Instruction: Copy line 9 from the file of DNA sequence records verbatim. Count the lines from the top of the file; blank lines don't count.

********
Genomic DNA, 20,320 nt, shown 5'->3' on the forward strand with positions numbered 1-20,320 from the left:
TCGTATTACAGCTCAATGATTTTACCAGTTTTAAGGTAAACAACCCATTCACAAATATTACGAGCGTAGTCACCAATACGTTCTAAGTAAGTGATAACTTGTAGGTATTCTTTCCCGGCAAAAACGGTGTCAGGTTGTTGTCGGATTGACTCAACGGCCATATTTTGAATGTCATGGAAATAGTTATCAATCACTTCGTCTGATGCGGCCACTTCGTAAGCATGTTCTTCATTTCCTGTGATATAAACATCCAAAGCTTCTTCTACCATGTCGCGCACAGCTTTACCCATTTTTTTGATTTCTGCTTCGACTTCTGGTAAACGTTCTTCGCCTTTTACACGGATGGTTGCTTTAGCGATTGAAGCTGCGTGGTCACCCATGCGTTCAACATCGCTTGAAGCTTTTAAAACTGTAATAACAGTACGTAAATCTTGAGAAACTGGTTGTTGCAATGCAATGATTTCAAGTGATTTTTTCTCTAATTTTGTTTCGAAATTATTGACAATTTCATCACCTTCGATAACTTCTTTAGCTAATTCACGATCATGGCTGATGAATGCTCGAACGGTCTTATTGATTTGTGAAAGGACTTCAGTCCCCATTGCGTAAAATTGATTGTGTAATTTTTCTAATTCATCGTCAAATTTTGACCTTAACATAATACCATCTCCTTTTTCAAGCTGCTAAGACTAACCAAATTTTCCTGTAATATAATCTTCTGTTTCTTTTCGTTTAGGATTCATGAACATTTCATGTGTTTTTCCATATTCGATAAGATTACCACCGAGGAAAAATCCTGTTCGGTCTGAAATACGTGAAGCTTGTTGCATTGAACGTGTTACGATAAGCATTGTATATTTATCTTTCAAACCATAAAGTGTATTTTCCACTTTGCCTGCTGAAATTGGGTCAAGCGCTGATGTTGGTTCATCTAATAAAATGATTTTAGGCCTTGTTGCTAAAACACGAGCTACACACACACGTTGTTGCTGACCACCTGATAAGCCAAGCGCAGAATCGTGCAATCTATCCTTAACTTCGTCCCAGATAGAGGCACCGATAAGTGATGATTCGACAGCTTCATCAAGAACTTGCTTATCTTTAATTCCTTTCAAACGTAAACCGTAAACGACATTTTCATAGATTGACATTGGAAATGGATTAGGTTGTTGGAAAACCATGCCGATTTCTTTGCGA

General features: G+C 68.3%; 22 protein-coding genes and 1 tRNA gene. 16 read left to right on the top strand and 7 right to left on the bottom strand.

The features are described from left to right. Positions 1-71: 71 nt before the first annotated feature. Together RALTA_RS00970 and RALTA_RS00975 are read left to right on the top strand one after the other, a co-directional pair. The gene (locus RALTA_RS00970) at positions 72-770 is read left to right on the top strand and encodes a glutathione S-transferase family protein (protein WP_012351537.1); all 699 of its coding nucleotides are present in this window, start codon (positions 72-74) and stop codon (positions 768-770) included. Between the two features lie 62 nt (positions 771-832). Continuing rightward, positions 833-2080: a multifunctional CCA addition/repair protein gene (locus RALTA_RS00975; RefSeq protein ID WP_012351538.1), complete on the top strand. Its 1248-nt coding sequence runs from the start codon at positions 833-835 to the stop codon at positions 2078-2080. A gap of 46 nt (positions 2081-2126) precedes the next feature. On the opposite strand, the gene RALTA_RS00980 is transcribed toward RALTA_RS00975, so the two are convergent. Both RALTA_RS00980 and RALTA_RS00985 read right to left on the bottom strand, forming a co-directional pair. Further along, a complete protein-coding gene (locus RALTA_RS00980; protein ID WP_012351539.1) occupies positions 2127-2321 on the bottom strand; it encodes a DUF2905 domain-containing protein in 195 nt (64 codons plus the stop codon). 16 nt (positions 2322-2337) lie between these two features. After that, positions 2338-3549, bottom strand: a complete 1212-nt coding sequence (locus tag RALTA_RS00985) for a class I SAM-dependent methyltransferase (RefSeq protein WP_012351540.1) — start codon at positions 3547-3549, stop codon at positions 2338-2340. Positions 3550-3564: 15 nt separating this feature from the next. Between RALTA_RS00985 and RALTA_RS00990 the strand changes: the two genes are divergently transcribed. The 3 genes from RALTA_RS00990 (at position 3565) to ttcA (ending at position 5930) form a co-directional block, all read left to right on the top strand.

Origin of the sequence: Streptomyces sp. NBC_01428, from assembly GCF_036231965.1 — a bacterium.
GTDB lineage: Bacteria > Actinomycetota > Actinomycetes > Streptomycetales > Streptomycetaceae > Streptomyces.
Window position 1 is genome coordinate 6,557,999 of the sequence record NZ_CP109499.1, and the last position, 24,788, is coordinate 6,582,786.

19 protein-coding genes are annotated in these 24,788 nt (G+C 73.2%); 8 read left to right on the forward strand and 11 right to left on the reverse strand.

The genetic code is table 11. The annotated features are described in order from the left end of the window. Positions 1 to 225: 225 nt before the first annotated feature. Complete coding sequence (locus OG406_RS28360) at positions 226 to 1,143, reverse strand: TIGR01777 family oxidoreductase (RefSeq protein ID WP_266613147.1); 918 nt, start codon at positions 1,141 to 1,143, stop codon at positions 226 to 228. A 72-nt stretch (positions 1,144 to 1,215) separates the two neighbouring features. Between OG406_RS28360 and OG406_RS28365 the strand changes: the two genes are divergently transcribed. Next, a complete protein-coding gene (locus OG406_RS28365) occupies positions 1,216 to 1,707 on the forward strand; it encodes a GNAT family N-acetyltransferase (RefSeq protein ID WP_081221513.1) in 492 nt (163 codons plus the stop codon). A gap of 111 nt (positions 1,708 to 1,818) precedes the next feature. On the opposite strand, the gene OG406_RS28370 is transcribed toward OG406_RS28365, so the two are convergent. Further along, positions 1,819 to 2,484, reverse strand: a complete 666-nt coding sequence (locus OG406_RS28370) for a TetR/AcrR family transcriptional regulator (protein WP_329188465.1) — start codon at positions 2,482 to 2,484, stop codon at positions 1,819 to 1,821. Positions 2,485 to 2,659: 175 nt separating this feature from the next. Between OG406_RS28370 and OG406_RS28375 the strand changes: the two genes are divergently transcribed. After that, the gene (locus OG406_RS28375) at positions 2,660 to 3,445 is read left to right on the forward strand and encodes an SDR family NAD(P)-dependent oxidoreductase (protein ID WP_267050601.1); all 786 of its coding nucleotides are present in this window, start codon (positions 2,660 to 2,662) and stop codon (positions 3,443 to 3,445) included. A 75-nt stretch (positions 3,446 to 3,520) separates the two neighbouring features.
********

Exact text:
The genetic code is table 11. The annotated features are described in order from the left end of the window. Positions 1 to 225: 225 nt before the first annotated feature. Complete coding sequence (locus OG406_RS28360) at positions 226 to 1,143, reverse strand: TIGR01777 family oxidoreductase (RefSeq protein ID WP_266613147.1); 918 nt, start codon at positions 1,141 to 1,143, stop codon at positions 226 to 228. A 72-nt stretch (positions 1,144 to 1,215) separates the two neighbouring features. Between OG406_RS28360 and OG406_RS28365 the strand changes: the two genes are divergently transcribed. Next, a complete protein-coding gene (locus OG406_RS28365) occupies positions 1,216 to 1,707 on the forward strand; it encodes a GNAT family N-acetyltransferase (RefSeq protein ID WP_081221513.1) in 492 nt (163 codons plus the stop codon). A gap of 111 nt (positions 1,708 to 1,818) precedes the next feature. On the opposite strand, the gene OG406_RS28370 is transcribed toward OG406_RS28365, so the two are convergent. Further along, positions 1,819 to 2,484, reverse strand: a complete 666-nt coding sequence (locus OG406_RS28370) for a TetR/AcrR family transcriptional regulator (protein WP_329188465.1) — start codon at positions 2,482 to 2,484, stop codon at positions 1,819 to 1,821. Positions 2,485 to 2,659: 175 nt separating this feature from the next. Between OG406_RS28370 and OG406_RS28375 the strand changes: the two genes are divergently transcribed. After that, the gene (locus OG406_RS28375) at positions 2,660 to 3,445 is read left to right on the forward strand and encodes an SDR family NAD(P)-dependent oxidoreductase (protein ID WP_267050601.1); all 786 of its coding nucleotides are present in this window, start codon (positions 2,660 to 2,662) and stop codon (positions 3,443 to 3,445) included. A 75-nt stretch (positions 3,446 to 3,520) separates the two neighbouring features.